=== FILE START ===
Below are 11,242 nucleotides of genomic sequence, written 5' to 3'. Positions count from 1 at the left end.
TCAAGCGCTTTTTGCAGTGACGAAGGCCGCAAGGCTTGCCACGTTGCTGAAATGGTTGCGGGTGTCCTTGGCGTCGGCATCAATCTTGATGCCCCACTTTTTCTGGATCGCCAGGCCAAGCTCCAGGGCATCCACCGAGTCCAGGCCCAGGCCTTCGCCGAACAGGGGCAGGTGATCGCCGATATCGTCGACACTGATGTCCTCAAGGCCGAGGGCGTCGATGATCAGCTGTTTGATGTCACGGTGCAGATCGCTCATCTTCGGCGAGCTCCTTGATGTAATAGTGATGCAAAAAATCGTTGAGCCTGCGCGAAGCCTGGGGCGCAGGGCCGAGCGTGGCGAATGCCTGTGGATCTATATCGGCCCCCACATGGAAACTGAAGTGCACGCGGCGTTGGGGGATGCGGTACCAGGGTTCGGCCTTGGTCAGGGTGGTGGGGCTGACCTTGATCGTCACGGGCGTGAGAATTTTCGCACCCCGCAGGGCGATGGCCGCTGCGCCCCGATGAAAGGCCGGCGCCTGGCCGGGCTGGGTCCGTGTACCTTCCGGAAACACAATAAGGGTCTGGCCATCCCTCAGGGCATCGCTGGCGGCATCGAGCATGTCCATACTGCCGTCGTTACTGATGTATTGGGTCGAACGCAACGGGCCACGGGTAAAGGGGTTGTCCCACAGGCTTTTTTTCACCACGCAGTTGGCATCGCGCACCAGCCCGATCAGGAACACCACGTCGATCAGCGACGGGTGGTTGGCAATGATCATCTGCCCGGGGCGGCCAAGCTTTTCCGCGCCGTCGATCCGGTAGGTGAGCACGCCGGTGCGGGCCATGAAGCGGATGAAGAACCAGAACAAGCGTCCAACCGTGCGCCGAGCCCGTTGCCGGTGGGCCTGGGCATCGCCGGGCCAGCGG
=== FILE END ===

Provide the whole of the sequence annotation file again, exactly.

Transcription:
Below are 11,242 nucleotides of genomic sequence, written 5' to 3'. Positions count from 1 at the left end.
TCAAGCGCTTTTTGCAGTGACGAAGGCCGCAAGGCTTGCCACGTTGCTGAAATGGTTGCGGGTGTCCTTGGCGTCGGCATCAATCTTGATGCCCCACTTTTTCTGGATCGCCAGGCCAAGCTCCAGGGCATCCACCGAGTCCAGGCCCAGGCCTTCGCCGAACAGGGGCAGGTGATCGCCGATATCGTCGACACTGATGTCCTCAAGGCCGAGGGCGTCGATGATCAGCTGTTTGATGTCACGGTGCAGATCGCTCATCTTCGGCGAGCTCCTTGATGTAATAGTGATGCAAAAAATCGTTGAGCCTGCGCGAAGCCTGGGGCGCAGGGCCGAGCGTGGCGAATGCCTGTGGATCTATATCGGCCCCCACATGGAAACTGAAGTGCACGCGGCGTTGGGGGATGCGGTACCAGGGTTCGGCCTTGGTCAGGGTGGTGGGGCTGACCTTGATCGTCACGGGCGTGAGAATTTTCGCACCCCGCAGGGCGATGGCCGCTGCGCCCCGATGAAAGGCCGGCGCCTGGCCGGGCTGGGTCCGTGTACCTTCCGGAAACACAATAAGGGTCTGGCCATCCCTCAGGGCATCGCTGGCGGCATCGAGCATGTCCATACTGCCGTCGTTACTGATGTATTGGGTCGAACGCAACGGGCCACGGGTAAAGGGGTTGTCCCACAGGCTTTTTTTCACCACGCAGTTGGCATCGCGCACCAGCCCGATCAGGAACACCACGTCGATCAGCGACGGGTGGTTGGCAATGATCATCTGCCCGGGGCGGCCAAGCTTTTCCGCGCCGTCGATCCGGTAGGTGAGCACGCCGGTGCGGGCCATGAAGCGGATGAAGAACCAGAACAAGCGTCCAACCGTGCGCCGAGCCCGTTGCCGGTGGGCCTGGGCATCGCCGGGCCAGCGG